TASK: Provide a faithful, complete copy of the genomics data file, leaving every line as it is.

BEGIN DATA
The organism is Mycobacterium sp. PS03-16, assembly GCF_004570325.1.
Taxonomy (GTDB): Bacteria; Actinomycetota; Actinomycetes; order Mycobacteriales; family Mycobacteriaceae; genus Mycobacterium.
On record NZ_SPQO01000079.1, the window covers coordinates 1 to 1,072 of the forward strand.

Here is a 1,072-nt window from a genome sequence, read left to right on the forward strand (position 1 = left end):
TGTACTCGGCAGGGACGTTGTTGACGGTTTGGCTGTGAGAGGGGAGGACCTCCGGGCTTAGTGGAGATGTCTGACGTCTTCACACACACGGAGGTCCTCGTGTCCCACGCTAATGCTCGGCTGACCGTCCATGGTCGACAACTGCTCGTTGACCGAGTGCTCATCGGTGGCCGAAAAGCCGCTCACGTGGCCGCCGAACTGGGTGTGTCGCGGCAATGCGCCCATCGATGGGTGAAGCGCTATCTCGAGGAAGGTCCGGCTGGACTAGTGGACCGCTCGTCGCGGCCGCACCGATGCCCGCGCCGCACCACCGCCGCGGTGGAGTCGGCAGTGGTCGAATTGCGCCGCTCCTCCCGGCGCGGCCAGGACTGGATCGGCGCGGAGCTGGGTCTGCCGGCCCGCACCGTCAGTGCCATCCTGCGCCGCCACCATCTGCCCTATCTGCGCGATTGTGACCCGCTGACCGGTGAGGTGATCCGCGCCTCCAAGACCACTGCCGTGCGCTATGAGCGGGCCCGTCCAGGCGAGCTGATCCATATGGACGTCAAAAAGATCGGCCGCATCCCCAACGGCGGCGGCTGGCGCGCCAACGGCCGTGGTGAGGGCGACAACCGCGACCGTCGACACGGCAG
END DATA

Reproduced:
The organism is Mycobacterium sp. PS03-16, assembly GCF_004570325.1.
Taxonomy (GTDB): Bacteria; Actinomycetota; Actinomycetes; order Mycobacteriales; family Mycobacteriaceae; genus Mycobacterium.
On record NZ_SPQO01000079.1, the window covers coordinates 1 to 1,072 of the forward strand.

Here is a 1,072-nt window from a genome sequence, read left to right on the forward strand (position 1 = left end):
TGTACTCGGCAGGGACGTTGTTGACGGTTTGGCTGTGAGAGGGGAGGACCTCCGGGCTTAGTGGAGATGTCTGACGTCTTCACACACACGGAGGTCCTCGTGTCCCACGCTAATGCTCGGCTGACCGTCCATGGTCGACAACTGCTCGTTGACCGAGTGCTCATCGGTGGCCGAAAAGCCGCTCACGTGGCCGCCGAACTGGGTGTGTCGCGGCAATGCGCCCATCGATGGGTGAAGCGCTATCTCGAGGAAGGTCCGGCTGGACTAGTGGACCGCTCGTCGCGGCCGCACCGATGCCCGCGCCGCACCACCGCCGCGGTGGAGTCGGCAGTGGTCGAATTGCGCCGCTCCTCCCGGCGCGGCCAGGACTGGATCGGCGCGGAGCTGGGTCTGCCGGCCCGCACCGTCAGTGCCATCCTGCGCCGCCACCATCTGCCCTATCTGCGCGATTGTGACCCGCTGACCGGTGAGGTGATCCGCGCCTCCAAGACCACTGCCGTGCGCTATGAGCGGGCCCGTCCAGGCGAGCTGATCCATATGGACGTCAAAAAGATCGGCCGCATCCCCAACGGCGGCGGCTGGCGCGCCAACGGCCGTGGTGAGGGCGACAACCGCGACCGTCGACACGGCAG